Hardly suspect of Eurosceptic gloating, the leftist newspaper Liberation was drawing roughly the same conclusions. "The French-German axis no longer has the weight to hope to conserve its European role," it said in an editorial.
Across the Rhine in Frankfurt, the conservative Frankfurter Allgemeine Zeitung was on much the same page. The newspaper wrote, "It will no longer be accepted that Paris and Berlin alone share the imprimatur on plans for shaping Europe."
These new realities, taken for the first time as givens in mainstream political discourse in France and Germany, accept that the two countries' attempt at joint European political and economic leadership became a train wreck in 2003.
They had failed to rally their neighbors behind them in opposition to the United States' and Britain's war on Saddam Hussein; as a result of half-hearted reforms and unwillingness to make cuts in state spending, the duo deliberately broke the economic performance rules of the Stability and Growth Pact they themselves had created; and the two were unable to muster the leverage within the widening EU to avert the collapse in December of its talks on a constitution. Mockingly, some German commentators, breaking into Italian, began last year to refer to Paris/Berlin-Chirac/Schröder as the "Duo Infernale."
In this light, the summit meeting had the appearance of an attempt to redistribute leadership from a vacuum of vanished direction. Yet, even with the addition of Blair, the three participants (already distressed in their home constituencies) had no instant, amplified credibility in relation to their neighbors in Europe.
Against the determination expressed in Berlin by the three to raise a beacon of European economic reform, a group of six EU members pointedly insisted on Monday in an open letter to the EU's current president that the stability pact must be applied and specific European economic directives carried out. This was an unmistakable jab at France and Germany as the pact's miscreants, and as the countries judged by the EU to have the lowest level of follow-through in the hard business of enacting on the national level the community's Lisbon pledge to make itself an economically competitive world-beater.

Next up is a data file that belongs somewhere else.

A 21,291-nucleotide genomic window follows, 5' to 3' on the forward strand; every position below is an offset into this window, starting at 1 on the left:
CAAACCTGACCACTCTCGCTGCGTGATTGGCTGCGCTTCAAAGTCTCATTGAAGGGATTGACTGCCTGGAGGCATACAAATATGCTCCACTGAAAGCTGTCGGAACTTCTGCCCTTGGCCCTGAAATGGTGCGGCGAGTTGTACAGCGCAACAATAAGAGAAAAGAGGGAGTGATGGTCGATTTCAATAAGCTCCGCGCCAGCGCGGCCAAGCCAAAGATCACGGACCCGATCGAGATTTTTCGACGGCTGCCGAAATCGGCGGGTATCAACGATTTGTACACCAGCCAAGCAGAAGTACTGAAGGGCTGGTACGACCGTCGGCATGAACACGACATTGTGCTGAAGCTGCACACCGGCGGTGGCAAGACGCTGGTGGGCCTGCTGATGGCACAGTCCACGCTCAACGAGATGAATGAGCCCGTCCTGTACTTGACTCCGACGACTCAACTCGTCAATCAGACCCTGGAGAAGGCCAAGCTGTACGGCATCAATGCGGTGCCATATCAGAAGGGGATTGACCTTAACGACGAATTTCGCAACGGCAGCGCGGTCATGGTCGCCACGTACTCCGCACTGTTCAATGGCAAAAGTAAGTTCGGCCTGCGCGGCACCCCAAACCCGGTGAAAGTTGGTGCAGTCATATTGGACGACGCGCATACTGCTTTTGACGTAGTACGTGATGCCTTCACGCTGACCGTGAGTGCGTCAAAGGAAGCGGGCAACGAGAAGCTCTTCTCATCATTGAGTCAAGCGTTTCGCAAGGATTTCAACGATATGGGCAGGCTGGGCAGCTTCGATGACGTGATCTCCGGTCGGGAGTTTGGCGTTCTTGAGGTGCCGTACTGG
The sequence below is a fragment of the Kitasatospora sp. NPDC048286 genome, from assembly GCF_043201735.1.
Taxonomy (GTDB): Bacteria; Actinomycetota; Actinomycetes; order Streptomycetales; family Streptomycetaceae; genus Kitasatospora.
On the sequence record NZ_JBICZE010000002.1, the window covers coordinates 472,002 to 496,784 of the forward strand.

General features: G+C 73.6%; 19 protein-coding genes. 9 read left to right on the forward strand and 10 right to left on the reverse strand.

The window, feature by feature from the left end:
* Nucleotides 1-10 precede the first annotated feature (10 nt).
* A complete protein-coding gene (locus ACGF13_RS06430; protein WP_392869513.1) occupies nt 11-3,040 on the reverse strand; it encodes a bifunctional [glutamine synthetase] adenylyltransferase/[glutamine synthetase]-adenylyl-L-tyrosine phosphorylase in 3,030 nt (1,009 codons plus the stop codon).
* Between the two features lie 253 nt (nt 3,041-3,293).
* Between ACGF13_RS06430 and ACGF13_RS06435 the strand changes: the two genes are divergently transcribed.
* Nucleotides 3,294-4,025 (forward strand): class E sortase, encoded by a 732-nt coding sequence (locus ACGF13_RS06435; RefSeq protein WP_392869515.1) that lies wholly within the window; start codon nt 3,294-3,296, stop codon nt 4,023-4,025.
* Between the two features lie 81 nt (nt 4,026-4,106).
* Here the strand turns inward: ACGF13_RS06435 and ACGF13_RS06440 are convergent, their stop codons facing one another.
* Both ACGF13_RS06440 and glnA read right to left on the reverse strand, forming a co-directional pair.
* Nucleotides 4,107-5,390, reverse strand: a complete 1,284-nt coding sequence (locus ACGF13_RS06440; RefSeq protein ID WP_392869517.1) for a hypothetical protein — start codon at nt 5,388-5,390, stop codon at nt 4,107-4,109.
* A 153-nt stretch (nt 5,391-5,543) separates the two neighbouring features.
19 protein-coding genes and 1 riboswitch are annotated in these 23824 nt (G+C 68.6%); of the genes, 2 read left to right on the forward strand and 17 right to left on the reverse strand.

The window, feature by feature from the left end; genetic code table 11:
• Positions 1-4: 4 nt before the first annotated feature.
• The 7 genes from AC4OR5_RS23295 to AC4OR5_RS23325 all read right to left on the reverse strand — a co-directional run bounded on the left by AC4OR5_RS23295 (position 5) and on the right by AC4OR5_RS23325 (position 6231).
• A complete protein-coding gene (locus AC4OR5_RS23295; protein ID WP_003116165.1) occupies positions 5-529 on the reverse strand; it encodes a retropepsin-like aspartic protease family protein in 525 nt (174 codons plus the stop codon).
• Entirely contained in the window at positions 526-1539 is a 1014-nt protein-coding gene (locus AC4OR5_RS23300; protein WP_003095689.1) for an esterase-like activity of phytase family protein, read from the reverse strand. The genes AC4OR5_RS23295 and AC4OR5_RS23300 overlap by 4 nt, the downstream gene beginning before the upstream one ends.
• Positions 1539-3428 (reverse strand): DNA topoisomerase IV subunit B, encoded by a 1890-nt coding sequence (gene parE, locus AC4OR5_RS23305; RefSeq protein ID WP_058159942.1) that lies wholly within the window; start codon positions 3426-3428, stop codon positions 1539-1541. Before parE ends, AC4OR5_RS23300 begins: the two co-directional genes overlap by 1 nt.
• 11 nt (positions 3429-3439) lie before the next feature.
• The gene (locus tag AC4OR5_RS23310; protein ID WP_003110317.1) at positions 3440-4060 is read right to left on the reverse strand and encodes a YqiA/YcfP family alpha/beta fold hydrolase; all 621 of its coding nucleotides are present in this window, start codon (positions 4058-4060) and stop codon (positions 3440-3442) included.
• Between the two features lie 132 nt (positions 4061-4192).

Of the six countries - Spain, Italy, Portugal, the Netherlands, Poland and Estonia - none have any tolerance for the idea that a triumvirate that would run Europe, whatever the Big Three's repeated reassurances about contrary intentions.
In this view, the addition of Britain as an adjunct to the old French-German duo represented no quick reassurance. Countries like Spain feared Blair could be more an alibi for Schröder's and Chirac's difficulties in reforming their economies than a guarantor of change and new openness in Germany and France. Pushing further, Italy charged that the three were grouping together for individual national advantage and that their undertaking had visibly little to do with the EU's welfare as a whole.